The crux of the paper we’re trying to reproduce is that the style
transfer problem can be posed as an optimisation
where the loss function we want to minimise can be decomposed into
three distinct parts: the content loss, the style loss and the
total variation loss.
The relative importance of these terms are determined by a set of
scalar weights. These are arbitrary, but the following set have been
chosen after quite a bit of experimentation to find a set that
generates output that’s aesthetically pleasing to me.
content_weight = 0.025
style_weight = 5.0
total_variation_weight = 1.0
We’ll now use the feature spaces provided by specific layers of our
model to define these three loss functions. We begin by initialising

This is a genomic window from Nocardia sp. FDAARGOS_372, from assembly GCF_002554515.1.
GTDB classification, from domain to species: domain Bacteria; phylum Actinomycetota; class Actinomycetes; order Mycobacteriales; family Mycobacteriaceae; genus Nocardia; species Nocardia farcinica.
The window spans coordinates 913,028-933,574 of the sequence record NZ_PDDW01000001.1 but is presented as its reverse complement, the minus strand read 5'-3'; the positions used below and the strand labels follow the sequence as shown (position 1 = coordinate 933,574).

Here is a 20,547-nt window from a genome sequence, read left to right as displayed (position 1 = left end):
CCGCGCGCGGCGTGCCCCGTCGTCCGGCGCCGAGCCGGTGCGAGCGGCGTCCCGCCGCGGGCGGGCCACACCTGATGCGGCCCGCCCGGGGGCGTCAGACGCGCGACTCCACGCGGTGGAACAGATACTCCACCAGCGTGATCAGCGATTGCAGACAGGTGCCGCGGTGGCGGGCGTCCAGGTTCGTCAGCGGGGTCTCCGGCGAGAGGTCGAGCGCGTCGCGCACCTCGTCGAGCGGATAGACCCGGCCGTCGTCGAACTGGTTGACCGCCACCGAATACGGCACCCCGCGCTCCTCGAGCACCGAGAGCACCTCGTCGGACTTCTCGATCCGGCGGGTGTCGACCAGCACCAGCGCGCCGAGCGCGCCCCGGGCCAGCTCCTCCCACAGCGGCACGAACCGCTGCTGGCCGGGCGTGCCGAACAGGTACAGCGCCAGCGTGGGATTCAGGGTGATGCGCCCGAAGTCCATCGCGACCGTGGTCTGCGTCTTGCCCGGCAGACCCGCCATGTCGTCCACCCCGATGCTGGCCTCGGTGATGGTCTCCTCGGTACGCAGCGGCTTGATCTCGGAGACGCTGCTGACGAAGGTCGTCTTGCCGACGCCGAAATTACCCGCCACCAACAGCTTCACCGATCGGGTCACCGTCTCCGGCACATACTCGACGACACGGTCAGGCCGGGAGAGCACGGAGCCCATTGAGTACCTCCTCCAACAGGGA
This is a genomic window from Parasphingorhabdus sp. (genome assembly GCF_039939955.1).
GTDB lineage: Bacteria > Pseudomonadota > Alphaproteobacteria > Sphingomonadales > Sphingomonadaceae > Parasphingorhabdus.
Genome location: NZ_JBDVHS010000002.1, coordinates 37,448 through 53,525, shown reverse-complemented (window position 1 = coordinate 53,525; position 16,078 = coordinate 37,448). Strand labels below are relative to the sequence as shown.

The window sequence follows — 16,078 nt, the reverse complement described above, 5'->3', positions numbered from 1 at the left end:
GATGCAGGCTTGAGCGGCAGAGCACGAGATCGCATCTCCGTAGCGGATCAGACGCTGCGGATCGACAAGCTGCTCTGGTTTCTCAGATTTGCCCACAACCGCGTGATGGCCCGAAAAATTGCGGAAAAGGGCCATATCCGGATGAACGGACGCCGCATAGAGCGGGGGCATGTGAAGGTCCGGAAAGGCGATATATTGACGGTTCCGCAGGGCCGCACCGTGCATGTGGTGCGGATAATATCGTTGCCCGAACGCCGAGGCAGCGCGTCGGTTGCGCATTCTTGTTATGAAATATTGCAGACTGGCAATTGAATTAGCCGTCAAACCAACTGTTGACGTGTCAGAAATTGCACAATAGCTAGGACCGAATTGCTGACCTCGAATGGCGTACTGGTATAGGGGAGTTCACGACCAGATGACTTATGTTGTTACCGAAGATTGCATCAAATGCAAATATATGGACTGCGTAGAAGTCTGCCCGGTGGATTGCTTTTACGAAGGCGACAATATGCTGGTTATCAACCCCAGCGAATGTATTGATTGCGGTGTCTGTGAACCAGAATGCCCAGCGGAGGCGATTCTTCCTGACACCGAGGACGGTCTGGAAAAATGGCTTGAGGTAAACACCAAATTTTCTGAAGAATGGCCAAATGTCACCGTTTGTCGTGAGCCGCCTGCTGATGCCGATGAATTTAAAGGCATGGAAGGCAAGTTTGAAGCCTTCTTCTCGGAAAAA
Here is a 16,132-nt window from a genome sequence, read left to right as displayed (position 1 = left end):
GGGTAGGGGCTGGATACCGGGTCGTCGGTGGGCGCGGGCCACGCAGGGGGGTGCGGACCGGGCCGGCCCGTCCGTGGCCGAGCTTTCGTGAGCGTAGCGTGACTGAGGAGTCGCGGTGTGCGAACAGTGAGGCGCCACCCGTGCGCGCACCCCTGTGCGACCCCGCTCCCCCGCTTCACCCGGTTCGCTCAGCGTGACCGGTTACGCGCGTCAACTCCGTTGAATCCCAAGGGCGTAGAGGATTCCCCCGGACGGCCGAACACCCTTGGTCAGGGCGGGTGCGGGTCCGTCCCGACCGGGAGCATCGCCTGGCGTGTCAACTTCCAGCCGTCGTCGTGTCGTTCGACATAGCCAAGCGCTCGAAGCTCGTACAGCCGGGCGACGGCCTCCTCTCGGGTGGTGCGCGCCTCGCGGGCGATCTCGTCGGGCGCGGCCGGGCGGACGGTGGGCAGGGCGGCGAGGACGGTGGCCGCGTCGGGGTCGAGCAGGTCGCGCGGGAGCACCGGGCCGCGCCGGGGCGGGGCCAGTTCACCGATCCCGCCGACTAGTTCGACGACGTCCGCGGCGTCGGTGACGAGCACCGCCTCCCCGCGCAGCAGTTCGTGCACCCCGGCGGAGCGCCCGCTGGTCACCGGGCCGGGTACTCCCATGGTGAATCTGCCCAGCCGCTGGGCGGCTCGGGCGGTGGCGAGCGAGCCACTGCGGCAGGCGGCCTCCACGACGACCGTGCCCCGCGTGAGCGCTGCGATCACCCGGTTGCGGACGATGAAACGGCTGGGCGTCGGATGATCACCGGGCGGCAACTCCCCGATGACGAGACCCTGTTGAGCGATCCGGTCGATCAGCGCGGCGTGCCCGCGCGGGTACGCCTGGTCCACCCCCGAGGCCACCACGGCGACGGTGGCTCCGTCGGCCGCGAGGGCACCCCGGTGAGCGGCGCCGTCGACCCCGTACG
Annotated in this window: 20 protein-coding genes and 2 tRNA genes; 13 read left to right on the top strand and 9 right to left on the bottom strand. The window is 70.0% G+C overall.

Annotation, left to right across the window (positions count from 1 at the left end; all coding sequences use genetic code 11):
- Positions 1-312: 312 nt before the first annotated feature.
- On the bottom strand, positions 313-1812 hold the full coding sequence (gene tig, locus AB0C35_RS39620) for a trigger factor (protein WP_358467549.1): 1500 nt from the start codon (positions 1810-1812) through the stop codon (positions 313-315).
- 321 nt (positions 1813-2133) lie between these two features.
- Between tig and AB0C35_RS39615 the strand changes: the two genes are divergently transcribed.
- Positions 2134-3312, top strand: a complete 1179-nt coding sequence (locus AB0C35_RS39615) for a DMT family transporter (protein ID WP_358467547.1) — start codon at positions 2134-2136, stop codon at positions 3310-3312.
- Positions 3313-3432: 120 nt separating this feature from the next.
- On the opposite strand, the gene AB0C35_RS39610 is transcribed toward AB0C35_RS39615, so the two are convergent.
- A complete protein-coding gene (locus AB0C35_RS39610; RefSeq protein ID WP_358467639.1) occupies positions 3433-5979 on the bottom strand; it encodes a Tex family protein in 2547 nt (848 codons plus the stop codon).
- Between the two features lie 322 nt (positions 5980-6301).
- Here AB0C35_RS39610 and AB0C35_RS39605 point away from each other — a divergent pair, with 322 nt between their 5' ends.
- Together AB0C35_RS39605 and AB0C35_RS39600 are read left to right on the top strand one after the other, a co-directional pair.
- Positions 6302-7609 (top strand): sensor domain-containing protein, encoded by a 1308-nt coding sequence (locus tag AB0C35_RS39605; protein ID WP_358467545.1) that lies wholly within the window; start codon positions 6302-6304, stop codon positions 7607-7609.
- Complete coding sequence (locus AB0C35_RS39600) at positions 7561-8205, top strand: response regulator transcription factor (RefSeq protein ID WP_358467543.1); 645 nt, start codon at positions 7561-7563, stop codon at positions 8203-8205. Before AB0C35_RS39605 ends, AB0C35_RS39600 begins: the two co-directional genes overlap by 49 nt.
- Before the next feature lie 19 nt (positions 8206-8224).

the total loss to 0 and adding to it in stages.
loss = backend.variable(0.)
The content loss
For the content loss, we follow Johnson et al. (2016) and draw the
content feature from
block2_conv2, because the original choice in
Gatys et al. (2015) (
block4_conv2) loses too much structural
detail. And at least for faces, I find it more aesthetically pleasing
to closely retain the structure of the original content image.
This variation across layers is shown for a couple of examples in the
images below (just mentally replace
reluX_Y with our Keras notation